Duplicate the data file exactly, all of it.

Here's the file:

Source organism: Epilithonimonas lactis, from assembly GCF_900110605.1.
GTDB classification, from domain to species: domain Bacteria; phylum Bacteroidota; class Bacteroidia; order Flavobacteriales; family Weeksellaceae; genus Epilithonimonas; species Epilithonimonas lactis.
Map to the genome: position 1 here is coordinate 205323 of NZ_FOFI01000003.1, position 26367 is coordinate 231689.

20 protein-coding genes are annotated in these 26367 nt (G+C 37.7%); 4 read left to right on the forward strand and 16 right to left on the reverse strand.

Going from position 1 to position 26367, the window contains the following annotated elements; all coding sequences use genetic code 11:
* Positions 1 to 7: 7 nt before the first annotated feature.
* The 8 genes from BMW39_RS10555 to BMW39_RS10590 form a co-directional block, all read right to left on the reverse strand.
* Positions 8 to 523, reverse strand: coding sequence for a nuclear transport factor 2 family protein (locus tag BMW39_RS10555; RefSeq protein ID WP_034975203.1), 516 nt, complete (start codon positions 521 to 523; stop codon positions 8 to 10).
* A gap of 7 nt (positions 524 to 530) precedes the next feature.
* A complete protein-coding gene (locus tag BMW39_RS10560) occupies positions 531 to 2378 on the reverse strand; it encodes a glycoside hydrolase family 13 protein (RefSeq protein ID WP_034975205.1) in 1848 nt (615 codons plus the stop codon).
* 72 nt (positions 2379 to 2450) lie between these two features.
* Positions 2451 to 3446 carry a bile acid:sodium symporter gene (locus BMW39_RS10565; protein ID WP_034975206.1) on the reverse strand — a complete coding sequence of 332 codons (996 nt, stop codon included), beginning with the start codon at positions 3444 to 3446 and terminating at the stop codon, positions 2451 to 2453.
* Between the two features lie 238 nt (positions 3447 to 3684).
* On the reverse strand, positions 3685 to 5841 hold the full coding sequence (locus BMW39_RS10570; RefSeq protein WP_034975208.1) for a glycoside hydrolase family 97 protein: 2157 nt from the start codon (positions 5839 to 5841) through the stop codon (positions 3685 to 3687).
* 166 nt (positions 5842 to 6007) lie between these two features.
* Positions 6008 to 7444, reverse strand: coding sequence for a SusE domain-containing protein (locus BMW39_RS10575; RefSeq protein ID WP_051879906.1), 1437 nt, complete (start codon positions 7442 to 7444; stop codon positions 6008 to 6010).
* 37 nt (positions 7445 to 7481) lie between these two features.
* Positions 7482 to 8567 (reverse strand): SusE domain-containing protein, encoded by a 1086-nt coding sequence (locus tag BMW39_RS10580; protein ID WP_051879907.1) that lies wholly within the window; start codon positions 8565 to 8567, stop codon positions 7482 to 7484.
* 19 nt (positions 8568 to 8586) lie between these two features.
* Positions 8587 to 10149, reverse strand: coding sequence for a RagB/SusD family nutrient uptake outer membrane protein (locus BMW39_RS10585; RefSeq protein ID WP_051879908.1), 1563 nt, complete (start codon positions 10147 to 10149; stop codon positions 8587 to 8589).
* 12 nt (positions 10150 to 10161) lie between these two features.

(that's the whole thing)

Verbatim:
Source organism: Epilithonimonas lactis, from assembly GCF_900110605.1.
GTDB classification, from domain to species: domain Bacteria; phylum Bacteroidota; class Bacteroidia; order Flavobacteriales; family Weeksellaceae; genus Epilithonimonas; species Epilithonimonas lactis.
Map to the genome: position 1 here is coordinate 205323 of NZ_FOFI01000003.1, position 26367 is coordinate 231689.

20 protein-coding genes are annotated in these 26367 nt (G+C 37.7%); 4 read left to right on the forward strand and 16 right to left on the reverse strand.

Going from position 1 to position 26367, the window contains the following annotated elements; all coding sequences use genetic code 11:
* Positions 1 to 7: 7 nt before the first annotated feature.
* The 8 genes from BMW39_RS10555 to BMW39_RS10590 form a co-directional block, all read right to left on the reverse strand.
* Positions 8 to 523, reverse strand: coding sequence for a nuclear transport factor 2 family protein (locus tag BMW39_RS10555; RefSeq protein ID WP_034975203.1), 516 nt, complete (start codon positions 521 to 523; stop codon positions 8 to 10).
* A gap of 7 nt (positions 524 to 530) precedes the next feature.
* A complete protein-coding gene (locus tag BMW39_RS10560) occupies positions 531 to 2378 on the reverse strand; it encodes a glycoside hydrolase family 13 protein (RefSeq protein ID WP_034975205.1) in 1848 nt (615 codons plus the stop codon).
* 72 nt (positions 2379 to 2450) lie between these two features.
* Positions 2451 to 3446 carry a bile acid:sodium symporter gene (locus BMW39_RS10565; protein ID WP_034975206.1) on the reverse strand — a complete coding sequence of 332 codons (996 nt, stop codon included), beginning with the start codon at positions 3444 to 3446 and terminating at the stop codon, positions 2451 to 2453.
* Between the two features lie 238 nt (positions 3447 to 3684).
* On the reverse strand, positions 3685 to 5841 hold the full coding sequence (locus BMW39_RS10570; RefSeq protein WP_034975208.1) for a glycoside hydrolase family 97 protein: 2157 nt from the start codon (positions 5839 to 5841) through the stop codon (positions 3685 to 3687).
* 166 nt (positions 5842 to 6007) lie between these two features.
* Positions 6008 to 7444, reverse strand: coding sequence for a SusE domain-containing protein (locus BMW39_RS10575; RefSeq protein ID WP_051879906.1), 1437 nt, complete (start codon positions 7442 to 7444; stop codon positions 6008 to 6010).
* 37 nt (positions 7445 to 7481) lie between these two features.
* Positions 7482 to 8567 (reverse strand): SusE domain-containing protein, encoded by a 1086-nt coding sequence (locus tag BMW39_RS10580; protein ID WP_051879907.1) that lies wholly within the window; start codon positions 8565 to 8567, stop codon positions 7482 to 7484.
* 19 nt (positions 8568 to 8586) lie between these two features.
* Positions 8587 to 10149, reverse strand: coding sequence for a RagB/SusD family nutrient uptake outer membrane protein (locus BMW39_RS10585; RefSeq protein ID WP_051879908.1), 1563 nt, complete (start codon positions 10147 to 10149; stop codon positions 8587 to 8589).
* 12 nt (positions 10150 to 10161) lie between these two features.